The Army Is Headed Back to the Drawing Board on Bradley Fighting Vehicle Replacement

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Soldiers from 1st Battalion, 163rd Cavalry Regiment, Montana Army National Guard, push on in their Bradley Fighting Vehicle during a defensive attack training exercise at the National Training Center (NTC) in Fort Irwin, Calif., June 1, 2019 (Cpl. Alisha Grezlik/115th Mobile Public Affairs Detachment)
Soldiers from 1st Battalion, 163rd Cavalry Regiment, Montana Army National Guard, push on in their Bradley Fighting Vehicle during a defensive attack training exercise at the National Training Center (NTC) in Fort Irwin, Calif., June 1, 2019 (Cpl. Alisha Grezlik/115th Mobile Public Affairs Detachment)

The Army is going back to the drawing board for the fourth time on the much-delayed $45 billion program to replace the Bradley Fighting Vehicle, Army Chief of Staff Gen. James McConville said Tuesday.

The service announced last week that the sole-bid contract in place has been canceled.

During a "tactical pause" on accepting bids, "We're going to reset the requirements" as well as "the acquisition strategy and timeline" for the new Optionally Manned Fighting Vehicle, McConville said at an Association of the U.S. Army breakfast held at Fort Belvoir, Virginia.

"And then we're going to come out and aggressively pursue this critical weapons system that we need for the future," he added. The general did not specify how long the tactical pause would last or how long it would take before the Army is ready put out the requirements for industry.

Related: Army Cancels $45 Billion Bradley Replacement Competition After Only One Bid Qualified

In a report last year, the Congressional Research Service said, "The M2 Bradley is considered to have reached the technological limits of its capacity to accommodate new electronics, armor, and defense systems."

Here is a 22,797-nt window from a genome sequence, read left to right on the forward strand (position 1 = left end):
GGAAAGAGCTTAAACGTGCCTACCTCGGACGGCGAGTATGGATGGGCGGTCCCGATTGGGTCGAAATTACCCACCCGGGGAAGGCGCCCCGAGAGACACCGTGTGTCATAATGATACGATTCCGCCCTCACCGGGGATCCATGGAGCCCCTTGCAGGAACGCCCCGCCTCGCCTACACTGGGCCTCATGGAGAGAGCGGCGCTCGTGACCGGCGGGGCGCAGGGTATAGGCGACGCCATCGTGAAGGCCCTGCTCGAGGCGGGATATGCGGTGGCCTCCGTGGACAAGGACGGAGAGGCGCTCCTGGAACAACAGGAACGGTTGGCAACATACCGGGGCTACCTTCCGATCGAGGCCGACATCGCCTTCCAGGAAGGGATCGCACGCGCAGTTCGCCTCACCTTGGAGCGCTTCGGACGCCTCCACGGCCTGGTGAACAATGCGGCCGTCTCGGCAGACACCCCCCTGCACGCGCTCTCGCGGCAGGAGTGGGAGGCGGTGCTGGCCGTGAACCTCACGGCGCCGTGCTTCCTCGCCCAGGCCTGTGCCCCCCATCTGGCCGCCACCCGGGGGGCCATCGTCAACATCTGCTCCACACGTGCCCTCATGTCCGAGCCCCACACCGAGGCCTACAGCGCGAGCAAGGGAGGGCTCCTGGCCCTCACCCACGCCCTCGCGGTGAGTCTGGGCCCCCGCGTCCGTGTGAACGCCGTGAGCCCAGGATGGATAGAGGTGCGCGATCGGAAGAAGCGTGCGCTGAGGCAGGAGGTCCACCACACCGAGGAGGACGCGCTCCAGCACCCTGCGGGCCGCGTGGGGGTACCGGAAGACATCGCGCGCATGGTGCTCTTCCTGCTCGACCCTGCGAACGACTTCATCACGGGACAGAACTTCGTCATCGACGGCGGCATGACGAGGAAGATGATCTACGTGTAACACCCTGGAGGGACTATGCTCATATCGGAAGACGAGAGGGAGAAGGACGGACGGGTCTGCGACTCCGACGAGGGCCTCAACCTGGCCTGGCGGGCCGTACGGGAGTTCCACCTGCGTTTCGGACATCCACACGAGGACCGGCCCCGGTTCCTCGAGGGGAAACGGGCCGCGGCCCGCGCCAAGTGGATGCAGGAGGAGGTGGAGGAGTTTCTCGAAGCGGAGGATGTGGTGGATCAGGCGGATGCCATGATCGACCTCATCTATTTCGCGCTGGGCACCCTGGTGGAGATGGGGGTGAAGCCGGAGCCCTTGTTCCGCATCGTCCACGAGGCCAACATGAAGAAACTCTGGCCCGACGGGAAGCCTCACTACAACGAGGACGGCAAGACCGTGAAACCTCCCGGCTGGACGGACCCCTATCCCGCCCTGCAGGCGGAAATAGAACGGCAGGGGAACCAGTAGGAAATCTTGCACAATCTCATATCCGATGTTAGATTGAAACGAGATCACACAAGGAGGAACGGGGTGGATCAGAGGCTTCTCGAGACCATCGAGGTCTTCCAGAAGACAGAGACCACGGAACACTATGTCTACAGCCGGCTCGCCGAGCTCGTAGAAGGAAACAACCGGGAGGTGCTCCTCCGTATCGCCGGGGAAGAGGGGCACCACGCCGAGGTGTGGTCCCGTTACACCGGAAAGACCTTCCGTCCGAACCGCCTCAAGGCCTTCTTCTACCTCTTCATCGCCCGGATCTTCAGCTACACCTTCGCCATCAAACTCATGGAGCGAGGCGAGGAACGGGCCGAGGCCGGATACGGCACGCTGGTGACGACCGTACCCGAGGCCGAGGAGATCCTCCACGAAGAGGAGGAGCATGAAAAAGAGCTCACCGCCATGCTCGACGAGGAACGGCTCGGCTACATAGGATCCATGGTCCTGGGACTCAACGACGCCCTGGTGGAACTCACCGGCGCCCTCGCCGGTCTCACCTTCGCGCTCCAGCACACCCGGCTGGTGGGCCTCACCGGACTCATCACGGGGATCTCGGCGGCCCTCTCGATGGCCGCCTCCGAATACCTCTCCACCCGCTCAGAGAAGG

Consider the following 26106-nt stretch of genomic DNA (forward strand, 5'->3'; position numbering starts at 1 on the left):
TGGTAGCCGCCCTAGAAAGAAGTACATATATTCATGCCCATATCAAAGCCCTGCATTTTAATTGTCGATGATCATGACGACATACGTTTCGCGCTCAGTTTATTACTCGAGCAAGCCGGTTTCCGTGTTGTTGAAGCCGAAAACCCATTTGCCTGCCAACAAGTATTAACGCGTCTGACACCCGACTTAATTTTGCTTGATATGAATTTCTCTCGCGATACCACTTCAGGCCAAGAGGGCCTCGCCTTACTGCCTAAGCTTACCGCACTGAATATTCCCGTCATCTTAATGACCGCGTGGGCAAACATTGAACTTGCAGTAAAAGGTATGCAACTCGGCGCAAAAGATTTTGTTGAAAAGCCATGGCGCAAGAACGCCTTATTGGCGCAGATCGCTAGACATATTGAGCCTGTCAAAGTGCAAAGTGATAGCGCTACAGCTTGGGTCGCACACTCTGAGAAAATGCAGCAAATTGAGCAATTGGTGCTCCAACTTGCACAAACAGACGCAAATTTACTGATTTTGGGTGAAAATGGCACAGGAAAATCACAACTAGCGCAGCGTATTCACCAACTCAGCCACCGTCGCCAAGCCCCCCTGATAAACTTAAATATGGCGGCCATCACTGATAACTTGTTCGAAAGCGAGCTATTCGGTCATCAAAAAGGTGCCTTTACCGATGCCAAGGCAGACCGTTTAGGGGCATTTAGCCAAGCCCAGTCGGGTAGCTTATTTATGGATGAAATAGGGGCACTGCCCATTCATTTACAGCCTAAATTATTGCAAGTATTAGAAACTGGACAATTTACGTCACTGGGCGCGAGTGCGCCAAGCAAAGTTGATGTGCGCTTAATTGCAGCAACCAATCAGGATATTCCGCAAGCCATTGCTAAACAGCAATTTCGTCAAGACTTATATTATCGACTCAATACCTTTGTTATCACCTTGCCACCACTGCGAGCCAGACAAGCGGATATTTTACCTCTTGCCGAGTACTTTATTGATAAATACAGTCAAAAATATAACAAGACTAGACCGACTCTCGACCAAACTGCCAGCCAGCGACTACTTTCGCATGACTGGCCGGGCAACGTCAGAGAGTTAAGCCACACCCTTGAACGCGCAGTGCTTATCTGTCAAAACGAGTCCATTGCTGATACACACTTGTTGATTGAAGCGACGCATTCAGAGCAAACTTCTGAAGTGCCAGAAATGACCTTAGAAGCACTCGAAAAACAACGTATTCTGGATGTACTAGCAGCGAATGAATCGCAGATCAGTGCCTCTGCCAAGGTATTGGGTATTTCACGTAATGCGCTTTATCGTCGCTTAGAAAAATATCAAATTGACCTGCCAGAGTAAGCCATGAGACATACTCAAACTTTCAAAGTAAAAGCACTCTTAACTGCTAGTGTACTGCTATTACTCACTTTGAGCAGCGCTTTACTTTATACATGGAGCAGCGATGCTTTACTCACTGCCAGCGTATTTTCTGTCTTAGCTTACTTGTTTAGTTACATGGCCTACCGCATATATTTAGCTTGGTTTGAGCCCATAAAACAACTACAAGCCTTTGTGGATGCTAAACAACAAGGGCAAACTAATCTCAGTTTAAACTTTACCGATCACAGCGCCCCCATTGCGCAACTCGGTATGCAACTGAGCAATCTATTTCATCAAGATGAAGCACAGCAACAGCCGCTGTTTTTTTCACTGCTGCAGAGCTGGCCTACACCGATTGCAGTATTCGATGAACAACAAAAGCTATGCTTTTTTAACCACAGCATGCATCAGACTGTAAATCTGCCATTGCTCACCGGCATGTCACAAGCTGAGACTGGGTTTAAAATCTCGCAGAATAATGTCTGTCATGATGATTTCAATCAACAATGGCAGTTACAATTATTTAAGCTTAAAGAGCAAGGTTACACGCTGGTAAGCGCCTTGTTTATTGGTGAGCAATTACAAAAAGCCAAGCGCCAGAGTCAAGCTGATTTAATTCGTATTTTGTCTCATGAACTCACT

McConville said he is working closely with acquisition officials and Army Futures Command to come up with a new set of standards for the Bradley replacement, which will take troops into combat, provide fire support and protect them against enemy vehicles.

He likened the process to football. "They're going to go back in the huddle, they're going to call another play and they're going to come out to the line of scrimmage. And they're going to get after it, and they're going to score a touchdown. So this is going to happen," he said.

The demand for industry will be to "show us that you can actually do this" and also give a solid estimate on "how much time it will take to get to the requirements we need," McConville said.

Bottom line, "we want to drive it before we buy it," he said.

The Bradley has undergone numerous upgrades since it was first fielded in 1981, but the need for a replacement has become one of the Army's top priorities.

The bid cancellation last week was the third time that the service has scrapped a Bradley replacement program. Two previous efforts in 2009 and 2014 were canceled because of projected cost overruns.

The latest attempt faltered when the Army was left with only one bid from General Dynamics. A competing bid from Raytheon and Germany's Rheinmetall was disqualified when Rheinmetall failed to ship a prototype of its Lynx KF41 Infantry Fighting Vehicle to the U.S. by the service's deadline.

When he announced the cancellation of the General Dynamics bid late last Thursday, Bruce Jette, assistant secretary of the Army for acquisition, logistics and technology, said in a statement that the service is fully committed to the replacement program, but added, "It is imperative we get it right for our soldiers."

Despite the setback, McConville said the service is making significant progress on other top priorities in the pursuit of "transformational change" for the force.

He said the Army is "having some early successes at the speed of relevance" in acquiring new systems to deliver long-range precision fires and has had "successful tests of a precision strike missile" able to engage targets at more than 500 kilometers, or about 310 miles. He expects that system to be fielded in the next two to three years, he added.

The service is also making progress on a long-range cannon to hit targets at 70 kilometers, or about 43 miles. McConville said that system should also be fielded in two to three years.

-- Richard Sisk can be reached at Richard.Sisk@Military.com.

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